The next step in the development of the Jaguars’ defense is better success against the run. Last year they finished 21st in rushing yards allowed (1,860) with nine rushing TDs. They allowed 4.3 yards per rush with rushers gaining only six runs over 20 yards.

Jacksonville had the top pass defense in the NFL last year. They allowed 2,718 yards with 17 TDs and 21 Ints. They did get beat for 12 catches of 40 yards or more. The Jaguars finished second in the NFL in sacks (55) with QBs gaining only 6.0 yards per pass attempt.

DE Calais Campbell was a beast in the Jaguars’ defense. He posted 67 tackles with a career-high 14.5 sacks while adding exceptional value against the run. DE Dante Fowler had a career high in sacks (8) in his second season in the NFL, but he still ranks as an overall liability due to his risk against the run and in coverage. Fowler was the third overall pick in the 2015 NFL Draft.

DT Malik Jackson has been a stud on the interior line over the last four seasons with the last two coming with the Jaguars. Jackson finished with 40 tackles with a career-high eight sacks and three defended passes. DT Abry Jones added rotational value in all areas, but the addition of DT Marcell Dareus hurts the role/opportunity of Jones. He played his best ball over his first four seasons with the Bills when Dareus recorded 28.5 sacks over 63 games. After his trade to the Jaguars, Marcell had 20 tackles and one sack over nine games. I expect him to better in 2018 with a full offseason in this system. Rookie DT Taven Bryan will add rotational value against the run. DE Yannick Ngakoue added 12 sacks and 30 tackles in his second season in the NFL.

LB Myles Jack set a career high in tackles (90) with two sacks, three defended passes, and a TD in his second year in the league after getting drafted in the second round in 2016. LB Tevin Smith has 453 tackles over four seasons in the NFL while adding value in pass coverage in his career (24 defended passes, seven Ints, and three TDs. Smith was a huge edge against the run. The other starting linebacking job is wide open between multiple players with minimal upside. The best option may be switching Dante Fowler to linebacker.

CB Jalen Ramsey was a top player at his position in his sophomore season in the NFL after getting drafted in the first round in 2016. He finished with 63 tackles, 17 defended passes, and four Ints. CB A.J. Bouye repeated his success in coverage after signing last offseason. Bouye posted 56 tackles with 18 defended passes and a career-high six interceptions.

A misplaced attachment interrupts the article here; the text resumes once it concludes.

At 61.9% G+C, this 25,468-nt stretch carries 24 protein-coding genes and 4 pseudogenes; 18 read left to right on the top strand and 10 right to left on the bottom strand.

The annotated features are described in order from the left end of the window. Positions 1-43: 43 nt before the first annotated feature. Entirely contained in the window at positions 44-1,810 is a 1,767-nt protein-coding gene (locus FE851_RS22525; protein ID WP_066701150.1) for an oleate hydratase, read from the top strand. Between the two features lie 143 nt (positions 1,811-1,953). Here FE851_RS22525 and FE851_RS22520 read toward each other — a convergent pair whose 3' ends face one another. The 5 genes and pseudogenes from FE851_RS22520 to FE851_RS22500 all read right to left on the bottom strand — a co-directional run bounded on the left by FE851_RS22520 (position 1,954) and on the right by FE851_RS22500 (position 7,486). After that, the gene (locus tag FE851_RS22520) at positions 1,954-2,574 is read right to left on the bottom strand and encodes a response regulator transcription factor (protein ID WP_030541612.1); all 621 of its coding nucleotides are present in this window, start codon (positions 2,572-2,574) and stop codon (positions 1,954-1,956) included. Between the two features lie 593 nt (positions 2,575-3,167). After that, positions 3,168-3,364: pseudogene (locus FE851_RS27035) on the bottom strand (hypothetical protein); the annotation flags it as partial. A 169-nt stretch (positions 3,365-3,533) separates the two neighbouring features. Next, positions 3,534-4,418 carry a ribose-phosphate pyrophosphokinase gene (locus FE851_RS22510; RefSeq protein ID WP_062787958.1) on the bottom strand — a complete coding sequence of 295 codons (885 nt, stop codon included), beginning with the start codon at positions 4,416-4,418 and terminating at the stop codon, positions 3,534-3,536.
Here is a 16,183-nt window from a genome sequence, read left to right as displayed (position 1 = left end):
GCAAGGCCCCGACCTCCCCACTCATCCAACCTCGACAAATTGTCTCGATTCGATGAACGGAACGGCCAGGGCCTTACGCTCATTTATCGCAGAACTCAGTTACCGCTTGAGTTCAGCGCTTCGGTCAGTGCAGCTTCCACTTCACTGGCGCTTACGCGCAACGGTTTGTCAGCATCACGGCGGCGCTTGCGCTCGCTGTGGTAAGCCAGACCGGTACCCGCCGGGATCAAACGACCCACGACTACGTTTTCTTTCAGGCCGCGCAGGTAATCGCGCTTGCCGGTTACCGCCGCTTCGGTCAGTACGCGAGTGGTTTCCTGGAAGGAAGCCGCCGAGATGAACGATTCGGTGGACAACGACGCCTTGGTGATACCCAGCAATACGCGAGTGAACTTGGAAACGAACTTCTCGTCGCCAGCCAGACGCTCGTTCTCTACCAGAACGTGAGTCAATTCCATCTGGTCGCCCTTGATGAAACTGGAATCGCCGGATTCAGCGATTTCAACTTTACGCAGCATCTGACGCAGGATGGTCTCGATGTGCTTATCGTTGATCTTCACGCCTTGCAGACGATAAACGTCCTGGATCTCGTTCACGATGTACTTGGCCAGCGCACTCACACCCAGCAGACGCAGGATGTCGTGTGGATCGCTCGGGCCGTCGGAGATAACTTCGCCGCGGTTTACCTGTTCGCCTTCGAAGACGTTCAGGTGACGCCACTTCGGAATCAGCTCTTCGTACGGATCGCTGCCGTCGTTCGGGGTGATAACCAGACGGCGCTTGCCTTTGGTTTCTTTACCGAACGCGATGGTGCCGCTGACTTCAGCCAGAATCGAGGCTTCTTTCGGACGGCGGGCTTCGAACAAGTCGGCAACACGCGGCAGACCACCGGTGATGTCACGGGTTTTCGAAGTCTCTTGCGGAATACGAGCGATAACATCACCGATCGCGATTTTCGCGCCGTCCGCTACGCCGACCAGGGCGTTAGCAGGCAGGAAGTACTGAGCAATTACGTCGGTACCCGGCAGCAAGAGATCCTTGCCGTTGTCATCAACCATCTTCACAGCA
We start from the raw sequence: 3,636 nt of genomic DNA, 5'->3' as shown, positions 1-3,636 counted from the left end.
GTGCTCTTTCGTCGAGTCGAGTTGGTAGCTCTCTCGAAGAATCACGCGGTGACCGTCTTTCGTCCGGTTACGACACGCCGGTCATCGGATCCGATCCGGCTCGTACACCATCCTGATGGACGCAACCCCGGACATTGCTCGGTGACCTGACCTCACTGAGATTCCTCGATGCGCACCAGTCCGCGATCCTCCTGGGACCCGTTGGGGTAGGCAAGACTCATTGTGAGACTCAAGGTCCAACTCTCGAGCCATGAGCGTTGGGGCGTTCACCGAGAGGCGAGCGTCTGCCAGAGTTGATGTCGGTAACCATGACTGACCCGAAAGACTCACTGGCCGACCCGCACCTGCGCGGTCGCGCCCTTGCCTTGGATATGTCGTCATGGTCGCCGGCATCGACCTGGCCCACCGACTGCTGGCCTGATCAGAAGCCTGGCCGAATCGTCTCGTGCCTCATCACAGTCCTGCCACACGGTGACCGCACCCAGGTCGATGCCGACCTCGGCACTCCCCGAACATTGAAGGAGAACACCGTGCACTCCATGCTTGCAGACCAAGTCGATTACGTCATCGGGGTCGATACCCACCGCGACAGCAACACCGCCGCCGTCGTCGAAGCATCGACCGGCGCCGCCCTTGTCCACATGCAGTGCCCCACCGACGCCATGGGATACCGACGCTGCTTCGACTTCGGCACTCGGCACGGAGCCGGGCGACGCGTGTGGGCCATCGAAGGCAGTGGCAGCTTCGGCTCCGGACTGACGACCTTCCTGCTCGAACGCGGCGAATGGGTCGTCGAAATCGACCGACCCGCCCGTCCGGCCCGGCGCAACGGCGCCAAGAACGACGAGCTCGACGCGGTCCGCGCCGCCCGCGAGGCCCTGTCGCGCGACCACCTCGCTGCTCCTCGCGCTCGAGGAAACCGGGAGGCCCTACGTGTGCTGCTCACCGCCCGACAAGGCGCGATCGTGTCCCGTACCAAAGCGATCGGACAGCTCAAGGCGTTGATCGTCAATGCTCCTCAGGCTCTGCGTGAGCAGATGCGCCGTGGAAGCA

S Tashaun Gipson was terrific in run support while chipping in with seven defended passes and four Ints. Gipson is one of the better players at his position with strength in all areas expect the pass rush. S Barry Church played at a high level over each of the last two seasons. Last year Church had 74 tackles, 1.5 sacks, eight defended passes, four Ints, and one TD. Twice in his career, Barry had well over 100 tackles in a season (2013 – 135 and 2015 – 117).

The great success of the Jaguars’ pass defense starts with their pass rush. With any step back in production, teams will have a larger passing window to beat their secondary. Jacksonville has talent at all levels of the defense with only one spot in the starting lineup in transition. The Jaguars should be one of the top Fantasy defenses in 2018 with a nice schedule at the end of the season.

2018 NFL Team Outlooks

AFC East
AFC North
AFC South
AFC West
NFC East
NFC North
NFC South
NFC West


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Shawn Childs
About Shawn Childs 661 Articles
Shawn Childs has been a high stakes Fantasy baseball and football player since 2004 where he had success in his first season (three titles and $25,000 in winnings). In early years of the high stakes market in Fantasy baseball, he was ahead of the curve in player evaluation, draft value, and free agent bidding setting up four top-five finishes in the National Fantasy Baseball Championship. He has four AL-only Auction titles, one NL-only title, and five Main Event titles plus an overall title in 2012 at RTFBC (netted $10,000). This success led to an induction into the NFBC Baseball Hall of Fame. His success in the high stakes market led to a career in providing Fantasy Baseball and Fantasy Football content. On the football side, he’s competed and won in all different formats – auctions, draft championship, main events, and high-dollar leagues. He won 2nd place overall in the 2014 Most Accurate Salary Cap Expert contest at FantasyPros.As a dual-sport player, it was natural to transition to the daily games where he is a “swing for the fences type of guy.” Childs has appeared in one FanDuel NFL Live Final and one DraftKings NFL Live Final, a season-ending tournament which led to a couple of chances to win over $1,000,000.